Favorable conditions for microbial growth and activity have to be ensured before the rate of decomposition can move fast and consequently maximize the use of organic fertilizer.
The conditions favorable for organic matter decomposition include:
Composition and Particle Size of the Organic Material
The smaller or finer the organic matter particles, especially due to the composition of soil macro-organisms on organic matter, the greater the surface area exposed for decomposition, consequently the faster the rate of decomposition.
Making the plant material smaller in size as in the case of grinding, exposes a lot of surface area to enzymes of micro-organisms in the soil and thereby accelerating the decomposition process.
Succulent organic materials get degraded rapidly; and as the plants mature, higher contents of hemicellulose, cellulose, and lignin decrease the rate of decomposition.
The quality of the organic material in terms of its nitrogen content compared to its carbon content also affects the rate of decomposition.
The higher the nitrogen content, and therefore the lower the carbon/nitrogen ratio, the faster the rate of decomposition. A separate discussion on the effect of the carbon/nitrogen ratio on organic matter decomposition is given below:
Carbon: Nitrogen Ration
The carbon: nitrogen ratio of the organic matter affects the rate of its decomposition. The microorganisms require nitrogen for tissue or bodybuilding.
The organic matter must contain a reasonably high quantity of nitrogen for micro-organisms to obtain enough for rapid multiplication and accelerated activity.
Otherwise, the organic material remains in the soil undecomposed. The alternative is that the micro-organisms may make use of the native nitrogen in the soil.
Soil Reaction (pH)
The different groups of soil organisms have specific ranges of soil acidity under which they exhibit maximum activity.
Thus, bacteria and protozoa are most active under the soil pH range of 6-7 or under a neutral range of soil acidity, fungi strive best when soil pH is low or soil is acidic while actinomycetes have an optimum pH range of 6-8.0.
Since the bulk of organic matter decomposition is affected by soil bacteria, it follows that decomposition is higher in the neutral range than under acid and alkaline conditions. Liming acid soils will accelerate the rate of organic matter decomposition.
Decomposition of organic matter is oxidation and respiratory process mediated by microbial enzymes and it is similar to burning or digestion of food.
Experiments with incubated soil samples had shown that maximum decomposition and subsequent nitrification occur when the percentage of oxygen reaches about 20 which tallies with the percent concentration of oxygen in the atmosphere.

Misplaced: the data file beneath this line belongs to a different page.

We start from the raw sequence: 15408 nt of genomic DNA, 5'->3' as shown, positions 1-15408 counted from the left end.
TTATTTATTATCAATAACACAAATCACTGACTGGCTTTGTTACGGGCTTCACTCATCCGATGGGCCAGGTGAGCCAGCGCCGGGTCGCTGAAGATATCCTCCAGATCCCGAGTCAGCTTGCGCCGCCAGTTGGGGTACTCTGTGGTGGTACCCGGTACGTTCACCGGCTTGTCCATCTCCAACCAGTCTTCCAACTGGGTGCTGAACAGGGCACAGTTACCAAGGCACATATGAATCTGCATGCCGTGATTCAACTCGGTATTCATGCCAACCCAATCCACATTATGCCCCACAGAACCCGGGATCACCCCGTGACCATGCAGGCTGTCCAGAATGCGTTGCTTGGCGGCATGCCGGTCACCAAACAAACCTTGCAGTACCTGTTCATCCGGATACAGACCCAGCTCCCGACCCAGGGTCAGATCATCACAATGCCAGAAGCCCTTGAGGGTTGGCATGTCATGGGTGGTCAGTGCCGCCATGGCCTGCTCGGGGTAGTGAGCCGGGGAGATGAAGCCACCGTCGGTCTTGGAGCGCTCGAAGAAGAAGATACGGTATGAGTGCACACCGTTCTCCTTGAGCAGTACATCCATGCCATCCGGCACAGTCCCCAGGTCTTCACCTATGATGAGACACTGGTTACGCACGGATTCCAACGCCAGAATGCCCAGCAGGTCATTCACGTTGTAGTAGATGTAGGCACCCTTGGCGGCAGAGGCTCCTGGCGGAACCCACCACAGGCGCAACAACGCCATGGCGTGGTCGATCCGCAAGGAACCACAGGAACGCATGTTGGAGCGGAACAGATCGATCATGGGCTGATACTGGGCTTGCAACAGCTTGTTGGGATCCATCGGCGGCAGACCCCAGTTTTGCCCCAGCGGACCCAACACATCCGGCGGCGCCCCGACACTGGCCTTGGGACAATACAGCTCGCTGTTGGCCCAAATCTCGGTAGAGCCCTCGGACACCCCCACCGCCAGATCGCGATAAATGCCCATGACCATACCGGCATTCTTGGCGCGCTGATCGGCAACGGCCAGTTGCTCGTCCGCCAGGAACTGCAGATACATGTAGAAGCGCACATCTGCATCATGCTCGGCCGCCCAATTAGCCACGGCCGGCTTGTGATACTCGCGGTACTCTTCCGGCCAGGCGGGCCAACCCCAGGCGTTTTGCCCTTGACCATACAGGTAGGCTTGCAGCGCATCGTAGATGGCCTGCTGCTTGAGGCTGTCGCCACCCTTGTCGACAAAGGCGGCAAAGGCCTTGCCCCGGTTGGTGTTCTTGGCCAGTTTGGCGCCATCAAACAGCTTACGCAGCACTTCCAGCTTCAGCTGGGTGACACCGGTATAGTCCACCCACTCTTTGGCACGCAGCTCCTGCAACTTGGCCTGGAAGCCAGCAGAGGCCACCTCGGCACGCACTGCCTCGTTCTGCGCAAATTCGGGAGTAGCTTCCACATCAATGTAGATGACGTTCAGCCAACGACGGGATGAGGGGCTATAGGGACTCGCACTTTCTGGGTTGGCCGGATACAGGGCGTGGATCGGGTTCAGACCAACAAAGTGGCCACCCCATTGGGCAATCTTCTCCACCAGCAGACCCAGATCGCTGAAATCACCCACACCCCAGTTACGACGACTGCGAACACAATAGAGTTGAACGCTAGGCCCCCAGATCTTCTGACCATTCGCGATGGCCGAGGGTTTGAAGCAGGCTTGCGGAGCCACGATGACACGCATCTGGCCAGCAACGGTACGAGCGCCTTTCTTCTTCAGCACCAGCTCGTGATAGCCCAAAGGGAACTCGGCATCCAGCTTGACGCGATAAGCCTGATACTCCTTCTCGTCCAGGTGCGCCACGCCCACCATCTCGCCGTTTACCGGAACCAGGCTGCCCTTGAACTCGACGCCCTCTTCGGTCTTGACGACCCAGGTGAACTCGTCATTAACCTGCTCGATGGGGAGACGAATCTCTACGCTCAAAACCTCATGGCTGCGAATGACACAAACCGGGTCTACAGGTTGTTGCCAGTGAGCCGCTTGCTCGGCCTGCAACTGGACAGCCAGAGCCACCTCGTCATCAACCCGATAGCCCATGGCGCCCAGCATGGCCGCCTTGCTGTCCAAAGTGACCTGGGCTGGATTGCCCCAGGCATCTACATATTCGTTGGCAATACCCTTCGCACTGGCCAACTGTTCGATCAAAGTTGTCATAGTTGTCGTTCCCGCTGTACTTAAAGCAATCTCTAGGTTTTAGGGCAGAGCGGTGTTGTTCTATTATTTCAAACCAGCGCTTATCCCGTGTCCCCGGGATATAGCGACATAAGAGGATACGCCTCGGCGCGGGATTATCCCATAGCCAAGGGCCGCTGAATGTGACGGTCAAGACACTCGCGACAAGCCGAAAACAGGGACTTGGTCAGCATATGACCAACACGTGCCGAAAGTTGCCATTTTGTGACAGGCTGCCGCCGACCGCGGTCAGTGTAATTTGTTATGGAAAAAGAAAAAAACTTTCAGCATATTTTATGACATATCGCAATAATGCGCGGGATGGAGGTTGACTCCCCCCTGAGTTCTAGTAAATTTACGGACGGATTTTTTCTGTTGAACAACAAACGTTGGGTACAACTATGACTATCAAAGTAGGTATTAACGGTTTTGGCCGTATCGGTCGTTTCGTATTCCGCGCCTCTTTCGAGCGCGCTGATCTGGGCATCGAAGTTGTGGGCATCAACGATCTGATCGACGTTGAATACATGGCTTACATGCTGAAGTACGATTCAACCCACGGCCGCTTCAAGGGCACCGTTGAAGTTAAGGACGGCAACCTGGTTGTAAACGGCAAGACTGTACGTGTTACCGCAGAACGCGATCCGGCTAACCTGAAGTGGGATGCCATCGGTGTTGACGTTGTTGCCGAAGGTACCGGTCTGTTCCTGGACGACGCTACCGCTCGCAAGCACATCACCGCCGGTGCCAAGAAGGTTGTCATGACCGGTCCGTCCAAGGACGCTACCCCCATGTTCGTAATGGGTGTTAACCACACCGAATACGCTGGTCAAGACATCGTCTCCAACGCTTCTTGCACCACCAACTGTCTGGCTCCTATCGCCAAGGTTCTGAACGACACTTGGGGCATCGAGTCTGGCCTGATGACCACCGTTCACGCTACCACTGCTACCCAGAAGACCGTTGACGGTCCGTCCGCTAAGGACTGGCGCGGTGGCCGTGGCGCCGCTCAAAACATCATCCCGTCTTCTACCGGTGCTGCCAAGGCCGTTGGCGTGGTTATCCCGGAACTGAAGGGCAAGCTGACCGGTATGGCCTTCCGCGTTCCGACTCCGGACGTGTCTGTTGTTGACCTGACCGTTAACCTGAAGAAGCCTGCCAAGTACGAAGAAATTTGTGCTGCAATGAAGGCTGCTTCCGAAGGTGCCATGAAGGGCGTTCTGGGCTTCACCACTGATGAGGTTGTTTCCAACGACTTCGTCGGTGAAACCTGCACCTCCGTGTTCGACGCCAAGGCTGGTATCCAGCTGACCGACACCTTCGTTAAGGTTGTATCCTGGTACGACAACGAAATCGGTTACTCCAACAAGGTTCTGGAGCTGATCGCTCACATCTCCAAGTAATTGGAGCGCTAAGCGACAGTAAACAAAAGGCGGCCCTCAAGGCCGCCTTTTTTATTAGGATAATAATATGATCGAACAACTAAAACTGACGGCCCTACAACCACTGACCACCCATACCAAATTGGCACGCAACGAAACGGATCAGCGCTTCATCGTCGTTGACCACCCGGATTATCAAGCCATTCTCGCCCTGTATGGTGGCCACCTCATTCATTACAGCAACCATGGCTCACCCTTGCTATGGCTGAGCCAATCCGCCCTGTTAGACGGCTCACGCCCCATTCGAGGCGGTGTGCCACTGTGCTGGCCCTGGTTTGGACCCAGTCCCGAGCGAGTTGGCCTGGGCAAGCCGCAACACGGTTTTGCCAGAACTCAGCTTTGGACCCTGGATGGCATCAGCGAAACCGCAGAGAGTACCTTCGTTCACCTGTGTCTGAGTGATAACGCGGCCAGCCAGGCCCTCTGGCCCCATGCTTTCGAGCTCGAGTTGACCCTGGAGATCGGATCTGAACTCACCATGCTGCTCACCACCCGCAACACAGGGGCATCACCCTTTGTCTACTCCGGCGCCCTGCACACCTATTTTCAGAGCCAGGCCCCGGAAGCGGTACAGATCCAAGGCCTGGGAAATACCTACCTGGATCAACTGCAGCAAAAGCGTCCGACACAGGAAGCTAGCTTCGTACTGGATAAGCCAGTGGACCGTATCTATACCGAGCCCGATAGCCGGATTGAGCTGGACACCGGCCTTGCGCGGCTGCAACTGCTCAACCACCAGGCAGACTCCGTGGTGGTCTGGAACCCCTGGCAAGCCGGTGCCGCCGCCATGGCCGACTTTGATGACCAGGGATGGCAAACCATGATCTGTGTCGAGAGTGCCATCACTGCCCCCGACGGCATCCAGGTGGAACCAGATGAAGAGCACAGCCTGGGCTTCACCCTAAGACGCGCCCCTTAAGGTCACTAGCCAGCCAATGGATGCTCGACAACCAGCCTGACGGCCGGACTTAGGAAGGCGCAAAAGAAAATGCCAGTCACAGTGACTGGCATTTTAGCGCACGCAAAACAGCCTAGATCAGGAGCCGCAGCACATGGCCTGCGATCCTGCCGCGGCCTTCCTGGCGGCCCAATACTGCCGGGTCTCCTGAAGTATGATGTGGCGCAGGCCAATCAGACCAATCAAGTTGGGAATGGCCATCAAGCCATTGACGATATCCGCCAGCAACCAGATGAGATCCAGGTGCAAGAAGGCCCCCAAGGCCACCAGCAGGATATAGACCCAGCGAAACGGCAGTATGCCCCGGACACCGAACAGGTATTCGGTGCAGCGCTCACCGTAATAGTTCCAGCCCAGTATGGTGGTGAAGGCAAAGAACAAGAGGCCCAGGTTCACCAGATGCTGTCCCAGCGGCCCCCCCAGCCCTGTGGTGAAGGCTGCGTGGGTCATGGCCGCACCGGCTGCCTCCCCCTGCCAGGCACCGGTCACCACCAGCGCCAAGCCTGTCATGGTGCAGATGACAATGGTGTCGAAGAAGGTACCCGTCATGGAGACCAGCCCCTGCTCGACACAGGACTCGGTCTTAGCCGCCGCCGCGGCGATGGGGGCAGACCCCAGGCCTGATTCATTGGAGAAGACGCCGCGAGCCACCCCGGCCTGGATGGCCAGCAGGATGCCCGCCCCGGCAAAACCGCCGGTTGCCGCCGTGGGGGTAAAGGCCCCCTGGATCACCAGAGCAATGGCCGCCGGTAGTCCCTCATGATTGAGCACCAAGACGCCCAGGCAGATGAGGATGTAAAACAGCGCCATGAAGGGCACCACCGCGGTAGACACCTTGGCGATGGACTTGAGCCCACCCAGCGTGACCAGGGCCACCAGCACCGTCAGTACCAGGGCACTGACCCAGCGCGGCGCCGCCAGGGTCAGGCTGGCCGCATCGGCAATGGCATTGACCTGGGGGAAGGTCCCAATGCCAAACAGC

During cultivation, it is important to maintain the rapid diffusion of gases into and out of the soil. Tillage helps the aeration of the soil and hastens decomposition. Resisted aeration through zero or minimum tillage and excess water favor organic matter accumulation.
There is usually a significant effect of aeration on organic matter decomposition at an oxygen level below 1% of the partial pressure of oxygen in the atmosphere.
It is a generally established fact that increasing temperature stimulates microbial activities and therefore decomposition processes. As a chemical reaction, decomposition processes should follow the rule of Q10 which states that the rate of chemical reactions doubles for every 100C rise in temperature. The optimum temperature is generally quoted as between 20 and 400C.
In a dry season in northern Nigeria, Wild (1972) reported low numbers of autotropic organisms because the temperature at a soil depth of 5cm reached a daily maximum which averaged between 38 and 400C.
Not much information has been reported in the literature about the effect of temperature on decomposition in Nigerian soils, but it is widely believed to be very rapid. This is due, in part to the generally high temperatures which range between 20 and 350C with an annual mean of about 250C.
These temperatures are most favorable to most microorganisms responsible for organic matter decomposition. The prevalent high temperatures and humidity encourage microbial growth and action, and therefore, leads to a high rate of organic matter decomposition and subsequent loss from the soil.
Although the biomass turnover is high in Nigeria, it does not meet the organic matter requirement of the soils. Therefore, the organic contents of Nigerian soils are relatively lower than soils in colder regions.
There is a cyclic pattern of soil microbial activity and the availability of soil nutrients (such as N, P, and S) to crops mainly due to the alteration of wet and dry seasons.
Microbes are in constant competition for organic and inorganic nutrients and for oxygen in the soil. At any point in time, a certain group of microbes dominates but does not remain for too long before another group takes over. When the organic matter decomposing bacteria dominate the decomposition process is fast.